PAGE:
Lindsey Wright is a music tutor, computer repair consultant, and substitute teacher in Washington State.

Image courtesy of Travis Warren.

 

Bianca Schulze is the founder of The Children’s Book Review. She is a reader, reviewer, mother and children’s book lover. She also has a decade’s worth of experience working with children in the great outdoors. Combined with her love of books and experience as a children’s specialist bookseller, the goal is to share her passion for children’s literature to grow readers. Born and raised in Sydney, Australia, she now lives with her husband and three children near Boulder, Colorado.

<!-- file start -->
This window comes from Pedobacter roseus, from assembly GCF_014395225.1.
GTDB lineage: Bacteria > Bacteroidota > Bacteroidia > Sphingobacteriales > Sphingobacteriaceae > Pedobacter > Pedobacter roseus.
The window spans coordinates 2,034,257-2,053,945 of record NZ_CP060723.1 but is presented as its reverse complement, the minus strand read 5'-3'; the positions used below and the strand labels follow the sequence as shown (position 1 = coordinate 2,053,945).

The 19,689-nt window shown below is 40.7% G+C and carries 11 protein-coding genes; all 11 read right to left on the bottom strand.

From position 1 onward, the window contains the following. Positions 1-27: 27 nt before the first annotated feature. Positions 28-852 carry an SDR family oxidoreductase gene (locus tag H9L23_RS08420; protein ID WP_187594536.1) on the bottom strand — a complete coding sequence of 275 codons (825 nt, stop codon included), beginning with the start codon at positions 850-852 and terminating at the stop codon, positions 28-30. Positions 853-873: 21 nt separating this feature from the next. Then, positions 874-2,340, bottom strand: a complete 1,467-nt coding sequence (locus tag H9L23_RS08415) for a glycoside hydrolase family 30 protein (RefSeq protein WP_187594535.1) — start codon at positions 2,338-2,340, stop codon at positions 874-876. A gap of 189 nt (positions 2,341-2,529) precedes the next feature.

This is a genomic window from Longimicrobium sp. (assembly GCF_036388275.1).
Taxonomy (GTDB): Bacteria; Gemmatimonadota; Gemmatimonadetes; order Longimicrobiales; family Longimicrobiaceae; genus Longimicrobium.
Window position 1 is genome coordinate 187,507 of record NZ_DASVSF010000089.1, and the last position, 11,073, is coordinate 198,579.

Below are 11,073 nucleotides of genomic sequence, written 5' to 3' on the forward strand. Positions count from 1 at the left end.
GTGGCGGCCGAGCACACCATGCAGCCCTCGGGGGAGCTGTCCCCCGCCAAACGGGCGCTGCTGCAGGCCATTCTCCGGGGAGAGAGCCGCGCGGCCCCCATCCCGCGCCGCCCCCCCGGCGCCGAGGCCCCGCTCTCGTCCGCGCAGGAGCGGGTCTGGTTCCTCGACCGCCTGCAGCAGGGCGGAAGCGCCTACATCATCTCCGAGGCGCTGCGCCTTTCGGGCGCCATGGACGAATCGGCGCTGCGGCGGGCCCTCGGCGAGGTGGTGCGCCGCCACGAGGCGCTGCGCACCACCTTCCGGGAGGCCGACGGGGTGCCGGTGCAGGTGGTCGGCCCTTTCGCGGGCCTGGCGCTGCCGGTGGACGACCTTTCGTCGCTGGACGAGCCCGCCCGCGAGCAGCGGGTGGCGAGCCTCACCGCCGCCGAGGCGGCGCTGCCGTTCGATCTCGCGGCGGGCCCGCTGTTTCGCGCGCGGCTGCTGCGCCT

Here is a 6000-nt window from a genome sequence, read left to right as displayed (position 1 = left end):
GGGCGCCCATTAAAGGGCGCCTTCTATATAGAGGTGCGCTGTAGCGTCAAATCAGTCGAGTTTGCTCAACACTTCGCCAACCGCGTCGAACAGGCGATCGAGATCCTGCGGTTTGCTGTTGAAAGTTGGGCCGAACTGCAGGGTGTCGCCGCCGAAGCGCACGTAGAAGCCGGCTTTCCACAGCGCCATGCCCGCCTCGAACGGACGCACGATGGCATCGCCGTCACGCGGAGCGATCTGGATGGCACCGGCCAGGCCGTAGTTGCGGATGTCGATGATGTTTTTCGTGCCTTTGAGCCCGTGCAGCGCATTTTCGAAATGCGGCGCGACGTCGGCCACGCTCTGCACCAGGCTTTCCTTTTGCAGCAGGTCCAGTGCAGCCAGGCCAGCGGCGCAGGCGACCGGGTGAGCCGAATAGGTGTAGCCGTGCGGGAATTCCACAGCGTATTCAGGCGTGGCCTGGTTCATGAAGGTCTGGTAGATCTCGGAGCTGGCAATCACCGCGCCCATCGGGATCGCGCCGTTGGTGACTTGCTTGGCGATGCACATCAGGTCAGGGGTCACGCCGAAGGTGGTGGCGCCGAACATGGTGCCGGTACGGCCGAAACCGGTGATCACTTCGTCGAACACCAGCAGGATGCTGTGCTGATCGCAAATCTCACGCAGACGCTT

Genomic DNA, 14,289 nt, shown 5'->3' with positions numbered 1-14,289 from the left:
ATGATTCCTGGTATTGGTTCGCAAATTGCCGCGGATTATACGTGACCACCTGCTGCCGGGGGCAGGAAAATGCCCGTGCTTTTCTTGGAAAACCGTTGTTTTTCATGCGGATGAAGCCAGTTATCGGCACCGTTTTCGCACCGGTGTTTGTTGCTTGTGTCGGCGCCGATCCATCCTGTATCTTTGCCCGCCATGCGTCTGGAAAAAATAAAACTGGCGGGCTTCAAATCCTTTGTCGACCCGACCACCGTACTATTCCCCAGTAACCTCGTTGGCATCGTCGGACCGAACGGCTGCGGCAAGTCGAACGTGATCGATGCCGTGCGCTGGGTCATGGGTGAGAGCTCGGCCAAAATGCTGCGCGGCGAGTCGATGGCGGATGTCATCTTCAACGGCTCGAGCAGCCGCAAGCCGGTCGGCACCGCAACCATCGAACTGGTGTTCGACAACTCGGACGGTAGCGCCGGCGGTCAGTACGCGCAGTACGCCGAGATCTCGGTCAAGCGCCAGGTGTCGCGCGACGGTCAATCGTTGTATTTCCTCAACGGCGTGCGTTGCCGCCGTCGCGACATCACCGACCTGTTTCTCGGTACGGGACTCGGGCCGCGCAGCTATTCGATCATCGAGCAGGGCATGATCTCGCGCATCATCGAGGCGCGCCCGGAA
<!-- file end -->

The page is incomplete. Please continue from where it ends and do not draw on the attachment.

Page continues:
Comments
  • I totally agree that everyone these days has a digital device of some sort, I also agree that interactive books on e-readers would be great for children. Apple most certainly have started down this route with enhanced illustrative apps for producing ebooks, but it is only the beginning.

    I feel the beauty of an ebook is that the only limitation is what you can imagine!

    March 4, 2011